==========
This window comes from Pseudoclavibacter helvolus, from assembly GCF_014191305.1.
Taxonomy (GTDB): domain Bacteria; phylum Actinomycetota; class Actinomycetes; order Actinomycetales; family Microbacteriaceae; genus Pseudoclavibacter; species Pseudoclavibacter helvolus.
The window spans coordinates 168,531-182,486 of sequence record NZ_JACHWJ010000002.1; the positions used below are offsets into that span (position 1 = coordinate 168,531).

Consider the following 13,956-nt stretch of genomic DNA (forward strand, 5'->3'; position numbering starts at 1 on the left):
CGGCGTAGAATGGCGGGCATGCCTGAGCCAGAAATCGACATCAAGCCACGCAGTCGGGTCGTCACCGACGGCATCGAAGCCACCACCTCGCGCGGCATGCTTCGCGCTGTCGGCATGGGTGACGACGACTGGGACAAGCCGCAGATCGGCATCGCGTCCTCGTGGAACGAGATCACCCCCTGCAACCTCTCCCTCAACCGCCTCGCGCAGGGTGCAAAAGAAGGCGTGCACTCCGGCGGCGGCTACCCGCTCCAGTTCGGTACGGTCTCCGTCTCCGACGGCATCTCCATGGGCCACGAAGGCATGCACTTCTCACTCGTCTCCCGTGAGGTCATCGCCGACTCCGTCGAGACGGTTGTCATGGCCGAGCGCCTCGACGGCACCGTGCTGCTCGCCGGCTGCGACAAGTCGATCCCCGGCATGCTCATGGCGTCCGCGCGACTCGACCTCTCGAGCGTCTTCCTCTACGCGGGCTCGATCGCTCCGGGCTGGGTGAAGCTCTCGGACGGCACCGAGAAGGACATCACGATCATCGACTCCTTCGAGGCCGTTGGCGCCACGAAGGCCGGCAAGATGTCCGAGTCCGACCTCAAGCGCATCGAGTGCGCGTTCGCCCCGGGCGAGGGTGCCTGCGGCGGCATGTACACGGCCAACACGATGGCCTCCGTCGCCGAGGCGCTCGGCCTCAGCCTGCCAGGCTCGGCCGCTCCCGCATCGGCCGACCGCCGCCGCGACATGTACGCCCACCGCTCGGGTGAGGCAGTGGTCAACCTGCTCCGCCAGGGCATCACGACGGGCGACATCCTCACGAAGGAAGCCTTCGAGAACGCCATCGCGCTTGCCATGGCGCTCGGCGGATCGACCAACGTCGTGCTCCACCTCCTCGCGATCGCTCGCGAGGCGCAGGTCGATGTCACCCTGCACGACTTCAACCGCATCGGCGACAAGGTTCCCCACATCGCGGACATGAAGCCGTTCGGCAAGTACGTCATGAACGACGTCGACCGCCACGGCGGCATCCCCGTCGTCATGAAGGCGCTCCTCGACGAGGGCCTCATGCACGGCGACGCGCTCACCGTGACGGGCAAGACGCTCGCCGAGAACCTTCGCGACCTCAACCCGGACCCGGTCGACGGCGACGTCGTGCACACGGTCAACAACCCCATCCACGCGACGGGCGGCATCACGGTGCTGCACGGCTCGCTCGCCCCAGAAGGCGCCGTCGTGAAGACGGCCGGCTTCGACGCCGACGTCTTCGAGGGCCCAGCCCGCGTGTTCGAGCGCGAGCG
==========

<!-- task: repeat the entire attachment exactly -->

This window comes from Pseudoclavibacter helvolus, from assembly GCF_014191305.1.
Taxonomy (GTDB): domain Bacteria; phylum Actinomycetota; class Actinomycetes; order Actinomycetales; family Microbacteriaceae; genus Pseudoclavibacter; species Pseudoclavibacter helvolus.
The window spans coordinates 168,531-182,486 of sequence record NZ_JACHWJ010000002.1; the positions used below are offsets into that span (position 1 = coordinate 168,531).

Consider the following 13,956-nt stretch of genomic DNA (forward strand, 5'->3'; position numbering starts at 1 on the left):
CGGCGTAGAATGGCGGGCATGCCTGAGCCAGAAATCGACATCAAGCCACGCAGTCGGGTCGTCACCGACGGCATCGAAGCCACCACCTCGCGCGGCATGCTTCGCGCTGTCGGCATGGGTGACGACGACTGGGACAAGCCGCAGATCGGCATCGCGTCCTCGTGGAACGAGATCACCCCCTGCAACCTCTCCCTCAACCGCCTCGCGCAGGGTGCAAAAGAAGGCGTGCACTCCGGCGGCGGCTACCCGCTCCAGTTCGGTACGGTCTCCGTCTCCGACGGCATCTCCATGGGCCACGAAGGCATGCACTTCTCACTCGTCTCCCGTGAGGTCATCGCCGACTCCGTCGAGACGGTTGTCATGGCCGAGCGCCTCGACGGCACCGTGCTGCTCGCCGGCTGCGACAAGTCGATCCCCGGCATGCTCATGGCGTCCGCGCGACTCGACCTCTCGAGCGTCTTCCTCTACGCGGGCTCGATCGCTCCGGGCTGGGTGAAGCTCTCGGACGGCACCGAGAAGGACATCACGATCATCGACTCCTTCGAGGCCGTTGGCGCCACGAAGGCCGGCAAGATGTCCGAGTCCGACCTCAAGCGCATCGAGTGCGCGTTCGCCCCGGGCGAGGGTGCCTGCGGCGGCATGTACACGGCCAACACGATGGCCTCCGTCGCCGAGGCGCTCGGCCTCAGCCTGCCAGGCTCGGCCGCTCCCGCATCGGCCGACCGCCGCCGCGACATGTACGCCCACCGCTCGGGTGAGGCAGTGGTCAACCTGCTCCGCCAGGGCATCACGACGGGCGACATCCTCACGAAGGAAGCCTTCGAGAACGCCATCGCGCTTGCCATGGCGCTCGGCGGATCGACCAACGTCGTGCTCCACCTCCTCGCGATCGCTCGCGAGGCGCAGGTCGATGTCACCCTGCACGACTTCAACCGCATCGGCGACAAGGTTCCCCACATCGCGGACATGAAGCCGTTCGGCAAGTACGTCATGAACGACGTCGACCGCCACGGCGGCATCCCCGTCGTCATGAAGGCGCTCCTCGACGAGGGCCTCATGCACGGCGACGCGCTCACCGTGACGGGCAAGACGCTCGCCGAGAACCTTCGCGACCTCAACCCGGACCCGGTCGACGGCGACGTCGTGCACACGGTCAACAACCCCATCCACGCGACGGGCGGCATCACGGTGCTGCACGGCTCGCTCGCCCCAGAAGGCGCCGTCGTGAAGACGGCCGGCTTCGACGCCGACGTCTTCGAGGGCCCAGCCCGCGTGTTCGAGCGCGAGCG